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The first quarter of 1973 marked the transition from Phase II to Phase III of the Economic Stabilization Program. Announced on January 11 by President Nixon, Phase III streamlined the operation of the Economic Stabilization Program by increasing its flexibility while at the same time retaining its essential powers.
As in earlier stages of the Stabilization Program, the continued use of direct wage and price controls under Phase III plays a supportive role in the Administration's overall anti-inflation strategy to reduce the rate of price increase by year-end. The main element in this strategy remains the balanced use of fiscal and monetary policy. For this reason, fiscal restraint-in particular holding Federal expenditures to $250 billion in the current fiscal year-is now more important than ever before. The third element in the overall anti-inflation strategy is the management of various Federal policies so that they help to constrain inflation. Included in the latter category are steps affecting federal procurement policies, transportation policies, agricultural policies, and the management of government owned stockpiles.
The Phase III Stabilization Program transition itself involved moving from a broad system of direct wage and price controls toward more reliance on self administered standards. On wages, the standards of Phase II were retained and labor and management are expected to reach settlement of collective bargaining negotiations within the framework of stabilization policies. On prices, the general rule is that increases should not exceed increases in allowable costs. Even where costs have increased, prices should not be increased if the firm's profit margin exceeds its base period margin. Alternatively, a firm would be permitted to increase prices to reflect increased costs without being subject to profit margin limitations if the firm's average price increases did not exceed 1.5 percent a year.
From the onset, mandatory controls were retained on the food, health and construction sectors, and subsequently were reimposed on major petroleum companies following industry hearings concerning supply and demand prospects.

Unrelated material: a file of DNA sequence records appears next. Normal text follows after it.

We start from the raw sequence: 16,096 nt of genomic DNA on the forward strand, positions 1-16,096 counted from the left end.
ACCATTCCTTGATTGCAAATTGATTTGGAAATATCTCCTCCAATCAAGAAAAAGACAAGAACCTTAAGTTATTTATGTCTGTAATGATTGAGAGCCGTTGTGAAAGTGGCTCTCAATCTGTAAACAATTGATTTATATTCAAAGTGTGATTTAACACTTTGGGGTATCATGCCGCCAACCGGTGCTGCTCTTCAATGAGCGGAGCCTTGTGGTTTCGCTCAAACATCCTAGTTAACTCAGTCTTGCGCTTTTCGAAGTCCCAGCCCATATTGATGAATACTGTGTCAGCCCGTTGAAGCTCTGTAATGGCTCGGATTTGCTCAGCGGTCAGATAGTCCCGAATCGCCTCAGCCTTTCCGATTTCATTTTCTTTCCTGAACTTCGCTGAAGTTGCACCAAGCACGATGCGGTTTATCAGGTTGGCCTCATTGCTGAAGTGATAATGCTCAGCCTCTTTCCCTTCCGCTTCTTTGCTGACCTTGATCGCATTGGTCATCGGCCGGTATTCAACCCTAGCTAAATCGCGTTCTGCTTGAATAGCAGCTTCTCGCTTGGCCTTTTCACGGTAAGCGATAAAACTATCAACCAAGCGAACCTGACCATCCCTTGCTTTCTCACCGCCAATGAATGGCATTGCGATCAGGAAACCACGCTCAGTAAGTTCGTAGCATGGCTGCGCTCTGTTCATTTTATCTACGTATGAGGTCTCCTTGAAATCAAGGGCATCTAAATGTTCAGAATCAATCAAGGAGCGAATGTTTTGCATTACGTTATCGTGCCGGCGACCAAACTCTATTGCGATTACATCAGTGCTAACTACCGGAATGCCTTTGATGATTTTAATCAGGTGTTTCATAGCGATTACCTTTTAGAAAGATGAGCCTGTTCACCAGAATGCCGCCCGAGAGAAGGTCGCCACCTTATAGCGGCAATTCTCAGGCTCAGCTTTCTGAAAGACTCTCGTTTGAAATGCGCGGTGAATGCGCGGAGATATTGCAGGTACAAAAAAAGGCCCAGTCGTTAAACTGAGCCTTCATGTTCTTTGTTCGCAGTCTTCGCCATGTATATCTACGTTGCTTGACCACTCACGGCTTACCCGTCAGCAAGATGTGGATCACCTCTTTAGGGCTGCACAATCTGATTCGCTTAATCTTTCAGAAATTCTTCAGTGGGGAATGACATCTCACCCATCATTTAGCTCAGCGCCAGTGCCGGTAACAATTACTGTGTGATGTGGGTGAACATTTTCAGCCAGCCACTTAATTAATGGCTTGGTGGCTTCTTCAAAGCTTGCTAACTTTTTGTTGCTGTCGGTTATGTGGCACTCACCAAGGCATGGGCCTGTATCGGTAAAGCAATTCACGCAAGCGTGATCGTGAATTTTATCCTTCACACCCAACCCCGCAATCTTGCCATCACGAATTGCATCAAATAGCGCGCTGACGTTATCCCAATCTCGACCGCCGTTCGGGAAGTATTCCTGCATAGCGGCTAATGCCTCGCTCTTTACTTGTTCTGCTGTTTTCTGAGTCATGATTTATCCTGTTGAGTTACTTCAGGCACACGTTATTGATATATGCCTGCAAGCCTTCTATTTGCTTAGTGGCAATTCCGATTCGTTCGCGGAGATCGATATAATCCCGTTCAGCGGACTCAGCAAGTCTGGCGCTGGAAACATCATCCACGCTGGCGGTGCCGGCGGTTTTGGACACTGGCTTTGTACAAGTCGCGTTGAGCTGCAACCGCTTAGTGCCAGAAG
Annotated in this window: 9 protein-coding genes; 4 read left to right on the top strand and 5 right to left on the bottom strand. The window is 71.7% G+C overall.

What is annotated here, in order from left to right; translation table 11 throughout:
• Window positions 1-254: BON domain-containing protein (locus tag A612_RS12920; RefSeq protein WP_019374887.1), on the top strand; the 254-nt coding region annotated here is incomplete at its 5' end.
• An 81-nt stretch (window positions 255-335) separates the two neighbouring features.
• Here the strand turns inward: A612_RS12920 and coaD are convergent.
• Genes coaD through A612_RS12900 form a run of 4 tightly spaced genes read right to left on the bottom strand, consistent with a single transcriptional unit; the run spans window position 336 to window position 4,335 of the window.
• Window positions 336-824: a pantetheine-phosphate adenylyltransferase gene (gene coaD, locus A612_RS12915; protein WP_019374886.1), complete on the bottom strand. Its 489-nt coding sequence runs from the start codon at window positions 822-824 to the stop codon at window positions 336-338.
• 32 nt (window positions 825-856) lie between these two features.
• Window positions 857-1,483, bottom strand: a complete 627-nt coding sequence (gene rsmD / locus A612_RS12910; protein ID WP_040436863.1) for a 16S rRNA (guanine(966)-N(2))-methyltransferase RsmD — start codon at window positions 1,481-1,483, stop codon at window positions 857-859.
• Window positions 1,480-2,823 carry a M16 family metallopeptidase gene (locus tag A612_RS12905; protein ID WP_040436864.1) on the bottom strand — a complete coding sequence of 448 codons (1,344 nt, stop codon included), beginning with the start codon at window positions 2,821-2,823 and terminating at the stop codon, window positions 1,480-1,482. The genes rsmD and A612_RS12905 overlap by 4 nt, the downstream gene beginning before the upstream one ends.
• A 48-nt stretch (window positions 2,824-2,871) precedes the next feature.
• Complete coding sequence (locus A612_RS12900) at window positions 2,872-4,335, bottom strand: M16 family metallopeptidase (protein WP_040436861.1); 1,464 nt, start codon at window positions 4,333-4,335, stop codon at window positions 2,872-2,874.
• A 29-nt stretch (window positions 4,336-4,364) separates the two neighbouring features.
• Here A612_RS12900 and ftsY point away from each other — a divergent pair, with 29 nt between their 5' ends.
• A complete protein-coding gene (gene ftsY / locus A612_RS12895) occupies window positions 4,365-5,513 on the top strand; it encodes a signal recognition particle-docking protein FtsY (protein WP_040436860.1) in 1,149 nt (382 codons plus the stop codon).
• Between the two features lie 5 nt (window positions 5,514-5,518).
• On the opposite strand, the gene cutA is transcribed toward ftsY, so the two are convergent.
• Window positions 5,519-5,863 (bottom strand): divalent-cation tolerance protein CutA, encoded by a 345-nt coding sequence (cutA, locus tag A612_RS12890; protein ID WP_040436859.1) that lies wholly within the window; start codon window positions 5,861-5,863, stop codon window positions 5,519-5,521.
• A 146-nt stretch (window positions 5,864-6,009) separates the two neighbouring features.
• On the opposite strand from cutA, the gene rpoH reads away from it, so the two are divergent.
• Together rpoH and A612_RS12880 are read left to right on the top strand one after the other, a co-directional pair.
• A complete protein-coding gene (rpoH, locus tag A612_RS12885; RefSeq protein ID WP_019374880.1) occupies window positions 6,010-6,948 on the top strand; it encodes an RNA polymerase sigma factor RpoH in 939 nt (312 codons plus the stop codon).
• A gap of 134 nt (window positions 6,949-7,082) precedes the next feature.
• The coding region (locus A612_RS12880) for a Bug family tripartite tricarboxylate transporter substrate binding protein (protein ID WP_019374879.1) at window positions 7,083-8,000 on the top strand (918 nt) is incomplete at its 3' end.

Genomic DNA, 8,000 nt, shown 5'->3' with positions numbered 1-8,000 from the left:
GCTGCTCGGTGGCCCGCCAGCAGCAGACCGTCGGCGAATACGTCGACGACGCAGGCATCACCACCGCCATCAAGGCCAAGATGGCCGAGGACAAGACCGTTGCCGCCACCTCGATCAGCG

The First Quarter 1973 Performance
The early months of Phase III were accompanied by sharp price increases, particularly in prices of retail and wholesale food. During the first quarter of 1973, the Consumer Price Index rose at an annual rate of 8.8 percent as compared to 3.2 percent in the last quarter of 1972 and 3.4 percent for 1972 as a whole. About threefourths of the overall increase in consumer prices during the first quarter of 1973 was due to increased food prices which rose at an annual rate of nearly 30 percent during that quarter. Wholesale farm and food prices also rose sharply.
Source: U. S. Department of Labor
Outside the food area, retail prices were generally moderate, rising at an annual rate of 3.2 percent in the first quarter of 1973. Over the entire stabilization period, nonfood retail prices have risen at an annual rate of 2.9 percent. Wholesale industrial prices, on the other hand, showed a substantial acceleration, rising at an annual rate of 10.2 percent in the first quarter of 1973 compared to 2.4 percent in the last quarter of 1972. The bulk of the increase in industrial wholesale prices came from the lumber, hides and leather, fuels and nonferrous metals industries. These commodities, together with farm and food items, have been a continuing problem throughout the Stabilization Program. Altogether, these commodities represent less than half of the total Wholesale Price Index, but in the first three months of 1973, they accounted for nearly 90 percent
of the overall increase in wholesale prices. In each of these industry groups, strong price increases have occurred either because of sharply increased demand, reduced supply, or both. In such instances of imbalances in supply and demand, fundamental action must be taken to restore balance-generally through policies to increase supply.
In a broader sense, the acceleration of prices in the first quarter of 1973 reflected the continued strong expansion in the domestic economy as well as a worldwide resurgence of demand for certain commodities. In the domestic economy, Gross National Product in the first quarter of 1973 increased at an annual rate of $43 billion dollars or 15.2 percent. The number of civilians employed rose by 600,000 during the quarter, bringing the total increase in employment over the year ending in March to 2.6 million. Real per capita disposable income continued to rise, reaching a record $2,882 in the first quarter, up from $2,851 in the fourth quarter of 1972.
This strong growth in output brought a number of industries closer to full utilization of their capacity. Thus the strong pace of economic growth, while continuing to make fuller utilization of our labor resources, does hold the threat of broader inflationary pres
Note: Adjusted for overtime (manufacturing only) and for interindustry employment shifts
Source: U. S. Department of Labor